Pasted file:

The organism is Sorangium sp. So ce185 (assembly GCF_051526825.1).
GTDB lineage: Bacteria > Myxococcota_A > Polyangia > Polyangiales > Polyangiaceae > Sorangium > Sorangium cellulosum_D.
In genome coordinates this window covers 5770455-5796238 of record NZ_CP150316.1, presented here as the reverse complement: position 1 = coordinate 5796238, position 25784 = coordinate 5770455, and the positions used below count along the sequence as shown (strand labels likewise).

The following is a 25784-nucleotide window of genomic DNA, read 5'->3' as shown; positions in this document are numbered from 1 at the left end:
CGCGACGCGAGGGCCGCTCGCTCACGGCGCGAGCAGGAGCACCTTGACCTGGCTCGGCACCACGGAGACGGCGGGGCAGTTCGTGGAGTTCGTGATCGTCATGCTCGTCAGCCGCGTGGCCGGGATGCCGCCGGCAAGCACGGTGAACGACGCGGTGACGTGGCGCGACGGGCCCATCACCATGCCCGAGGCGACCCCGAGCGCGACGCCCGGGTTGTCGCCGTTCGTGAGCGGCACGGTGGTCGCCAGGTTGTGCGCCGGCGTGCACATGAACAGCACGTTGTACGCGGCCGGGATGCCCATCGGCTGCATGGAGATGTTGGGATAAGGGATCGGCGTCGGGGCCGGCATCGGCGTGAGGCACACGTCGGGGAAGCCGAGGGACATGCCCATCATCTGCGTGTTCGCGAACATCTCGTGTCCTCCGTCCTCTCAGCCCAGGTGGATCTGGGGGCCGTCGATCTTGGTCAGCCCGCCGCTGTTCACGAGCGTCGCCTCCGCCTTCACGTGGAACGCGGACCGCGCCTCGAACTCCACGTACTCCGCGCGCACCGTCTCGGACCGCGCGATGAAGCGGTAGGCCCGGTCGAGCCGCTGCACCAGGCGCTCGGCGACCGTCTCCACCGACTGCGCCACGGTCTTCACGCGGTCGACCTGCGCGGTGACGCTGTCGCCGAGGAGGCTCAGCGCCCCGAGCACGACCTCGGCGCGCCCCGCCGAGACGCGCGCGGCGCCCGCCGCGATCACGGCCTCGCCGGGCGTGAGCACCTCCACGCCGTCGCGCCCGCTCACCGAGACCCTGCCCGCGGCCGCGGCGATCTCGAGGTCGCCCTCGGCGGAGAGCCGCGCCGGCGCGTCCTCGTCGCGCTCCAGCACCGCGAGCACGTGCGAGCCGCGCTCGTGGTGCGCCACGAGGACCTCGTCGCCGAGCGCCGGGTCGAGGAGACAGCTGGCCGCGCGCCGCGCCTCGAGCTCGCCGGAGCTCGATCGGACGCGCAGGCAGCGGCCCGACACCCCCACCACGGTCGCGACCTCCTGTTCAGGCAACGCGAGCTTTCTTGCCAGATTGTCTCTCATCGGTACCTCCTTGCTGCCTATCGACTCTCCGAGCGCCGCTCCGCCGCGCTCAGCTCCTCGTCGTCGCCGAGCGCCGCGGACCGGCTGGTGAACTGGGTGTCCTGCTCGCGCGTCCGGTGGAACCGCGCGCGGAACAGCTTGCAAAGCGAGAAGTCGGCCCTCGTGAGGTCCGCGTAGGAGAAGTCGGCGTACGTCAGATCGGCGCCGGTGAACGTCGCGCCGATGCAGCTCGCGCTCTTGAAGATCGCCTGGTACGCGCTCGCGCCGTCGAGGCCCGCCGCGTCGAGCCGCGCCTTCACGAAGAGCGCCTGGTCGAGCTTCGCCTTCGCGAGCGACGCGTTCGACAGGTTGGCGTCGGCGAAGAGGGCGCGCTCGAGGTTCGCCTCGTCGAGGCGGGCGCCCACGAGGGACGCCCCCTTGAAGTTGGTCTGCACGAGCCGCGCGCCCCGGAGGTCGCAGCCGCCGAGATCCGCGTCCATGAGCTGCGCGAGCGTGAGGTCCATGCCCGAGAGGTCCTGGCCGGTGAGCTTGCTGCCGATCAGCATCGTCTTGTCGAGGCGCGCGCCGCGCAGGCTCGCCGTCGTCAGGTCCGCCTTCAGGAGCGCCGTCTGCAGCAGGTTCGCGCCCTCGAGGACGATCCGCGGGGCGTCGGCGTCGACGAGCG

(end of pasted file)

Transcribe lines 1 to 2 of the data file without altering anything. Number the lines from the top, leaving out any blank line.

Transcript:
The organism is Sorangium sp. So ce185 (assembly GCF_051526825.1).
GTDB lineage: Bacteria > Myxococcota_A > Polyangia > Polyangiales > Polyangiaceae > Sorangium > Sorangium cellulosum_D.